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Flyouts from C#? RRS feed

  • Question

  • I've searched high and low for information on using flyouts from C# but have only found references to HTML/JavaScript.

     

    How are flyouts created/used from C#?

     

    Thanks,

    Jeff

    Monday, September 19, 2011 8:59 PM

Answers

  • The main functionality of a flyout is honoring the UI guidelines for something like that, primarily a light-dismiss model for the flyout, as well as it being contextually correct for the app.  If you look at my session on tips/tricks in XAML you'll see that I use a simple technique for the preview bits and a settings pane (which in apps is typically a flyout).  This involves, creating a usercontrol for my UI and either hiding it (and bringing it in using RepositionThemeTransitions to bring in the animations library effect), or adding it when needed.  The light dismiss model is covered by listening to the root visual layout and any PointerPressed event on that. 

    This is definitely an area we are looking to see how people would look at using Flyouts in XAML.  Additionally you could use this technique on a Popup control.


    Tim Heuer | Program Manager, XAML | http://timheuer.com/blog | @timheuer
    Wednesday, September 21, 2011 12:15 AM
  • C#/XAML does not have a flyout control.  This is something we'd like to see in the platform but did not have time to address by the Build release.  Do you need this for app settings or for something else?

    Joe

    • Marked as answer by JeffreyKey Monday, September 19, 2011 9:31 PM
    Monday, September 19, 2011 9:18 PM

All replies

  • C#/XAML does not have a flyout control.  This is something we'd like to see in the platform but did not have time to address by the Build release.  Do you need this for app settings or for something else?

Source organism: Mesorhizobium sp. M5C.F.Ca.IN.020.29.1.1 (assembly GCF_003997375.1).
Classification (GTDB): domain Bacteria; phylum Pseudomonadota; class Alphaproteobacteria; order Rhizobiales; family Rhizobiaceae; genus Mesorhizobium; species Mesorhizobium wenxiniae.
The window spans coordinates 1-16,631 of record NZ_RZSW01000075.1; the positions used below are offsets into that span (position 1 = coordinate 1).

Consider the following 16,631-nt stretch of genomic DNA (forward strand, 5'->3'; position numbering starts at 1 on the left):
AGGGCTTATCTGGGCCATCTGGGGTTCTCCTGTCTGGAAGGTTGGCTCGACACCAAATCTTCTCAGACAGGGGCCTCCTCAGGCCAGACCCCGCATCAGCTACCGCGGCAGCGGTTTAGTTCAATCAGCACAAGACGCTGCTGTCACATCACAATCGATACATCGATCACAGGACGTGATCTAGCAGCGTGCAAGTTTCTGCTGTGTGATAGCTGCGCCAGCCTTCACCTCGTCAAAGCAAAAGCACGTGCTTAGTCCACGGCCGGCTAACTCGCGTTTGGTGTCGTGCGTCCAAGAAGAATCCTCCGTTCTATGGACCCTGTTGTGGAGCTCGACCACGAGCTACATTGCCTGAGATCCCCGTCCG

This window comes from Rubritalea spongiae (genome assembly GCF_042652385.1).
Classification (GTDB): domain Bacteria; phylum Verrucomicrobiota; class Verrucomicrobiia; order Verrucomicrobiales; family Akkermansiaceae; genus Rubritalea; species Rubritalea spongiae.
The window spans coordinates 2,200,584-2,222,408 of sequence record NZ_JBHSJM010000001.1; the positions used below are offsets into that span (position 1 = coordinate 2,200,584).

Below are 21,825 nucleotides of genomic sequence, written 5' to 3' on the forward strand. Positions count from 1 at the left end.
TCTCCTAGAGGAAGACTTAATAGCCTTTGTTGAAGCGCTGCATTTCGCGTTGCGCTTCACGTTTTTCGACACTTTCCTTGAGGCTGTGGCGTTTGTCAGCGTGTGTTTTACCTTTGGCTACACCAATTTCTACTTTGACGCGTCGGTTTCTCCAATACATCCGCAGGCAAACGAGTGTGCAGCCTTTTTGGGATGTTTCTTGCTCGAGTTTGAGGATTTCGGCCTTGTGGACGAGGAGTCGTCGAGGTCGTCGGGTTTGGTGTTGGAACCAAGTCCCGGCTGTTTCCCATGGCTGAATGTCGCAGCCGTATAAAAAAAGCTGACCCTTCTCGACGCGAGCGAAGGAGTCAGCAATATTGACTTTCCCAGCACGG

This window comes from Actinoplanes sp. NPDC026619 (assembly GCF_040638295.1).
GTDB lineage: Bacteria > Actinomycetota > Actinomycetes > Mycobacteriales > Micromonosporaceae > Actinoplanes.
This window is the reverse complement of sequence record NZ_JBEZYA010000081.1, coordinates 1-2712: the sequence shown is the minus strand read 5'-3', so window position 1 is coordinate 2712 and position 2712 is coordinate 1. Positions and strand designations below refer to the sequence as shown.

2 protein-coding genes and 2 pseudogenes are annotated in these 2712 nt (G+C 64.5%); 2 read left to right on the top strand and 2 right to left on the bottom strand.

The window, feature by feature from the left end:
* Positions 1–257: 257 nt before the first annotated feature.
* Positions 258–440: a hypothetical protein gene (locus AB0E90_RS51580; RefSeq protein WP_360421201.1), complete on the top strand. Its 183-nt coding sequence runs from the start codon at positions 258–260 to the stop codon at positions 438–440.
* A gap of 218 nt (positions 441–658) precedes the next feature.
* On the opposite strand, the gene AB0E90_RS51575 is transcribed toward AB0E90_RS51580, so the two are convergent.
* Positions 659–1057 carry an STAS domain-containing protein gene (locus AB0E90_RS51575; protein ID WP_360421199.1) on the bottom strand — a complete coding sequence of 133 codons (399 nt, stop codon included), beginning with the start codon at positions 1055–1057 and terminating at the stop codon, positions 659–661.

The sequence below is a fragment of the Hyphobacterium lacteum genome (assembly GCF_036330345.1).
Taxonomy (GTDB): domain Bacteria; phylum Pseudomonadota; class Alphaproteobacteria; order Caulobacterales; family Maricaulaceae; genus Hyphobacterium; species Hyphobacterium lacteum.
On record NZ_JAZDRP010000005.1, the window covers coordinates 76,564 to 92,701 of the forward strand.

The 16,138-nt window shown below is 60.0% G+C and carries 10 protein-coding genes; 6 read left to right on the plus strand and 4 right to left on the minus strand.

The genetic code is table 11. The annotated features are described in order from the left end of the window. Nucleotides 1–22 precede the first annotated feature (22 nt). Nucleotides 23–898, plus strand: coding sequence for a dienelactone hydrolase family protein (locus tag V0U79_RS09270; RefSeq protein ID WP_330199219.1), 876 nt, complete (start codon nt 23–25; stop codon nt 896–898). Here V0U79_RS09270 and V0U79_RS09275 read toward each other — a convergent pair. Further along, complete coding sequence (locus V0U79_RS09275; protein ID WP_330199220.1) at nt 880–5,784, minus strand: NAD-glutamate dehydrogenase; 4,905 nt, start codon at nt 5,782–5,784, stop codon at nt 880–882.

Joe

    • Marked as answer by JeffreyKey Monday, September 19, 2011 9:31 PM
    Monday, September 19, 2011 9:18 PM
  • Thanks for the quick reply, Joe.

     

    In this case, the user clicks a button and I'd like to prompt her for some additional information before starting a process. I only need one (maybe two) textboxes worth of information, so thought this would be appropriate. Very similar to the JS login flyout example.

     

    Jeff

    Monday, September 19, 2011 9:26 PM
  • What is a flyout ?  Can I see an example somewhere ?

     

     


    Marcheur extrême...
    Monday, September 19, 2011 9:32 PM
  • Here's the sample. It's also included in the Metro samples from BUILD. If you were at the conference, it's on your thumb drive; if not, you can find it somewhere on MSDN.

     

    Jeff

    Monday, September 19, 2011 9:37 PM
  • What is a flyout ?  Can I see an example somewhere ?

     

     


    Marcheur extrême...
    The sample full code is here: http://code.msdn.microsoft.com/windowsapps/Flyout-sample-33bbfe34
    • Edited by leo_mck Monday, September 19, 2011 9:45 PM
    Monday, September 19, 2011 9:44 PM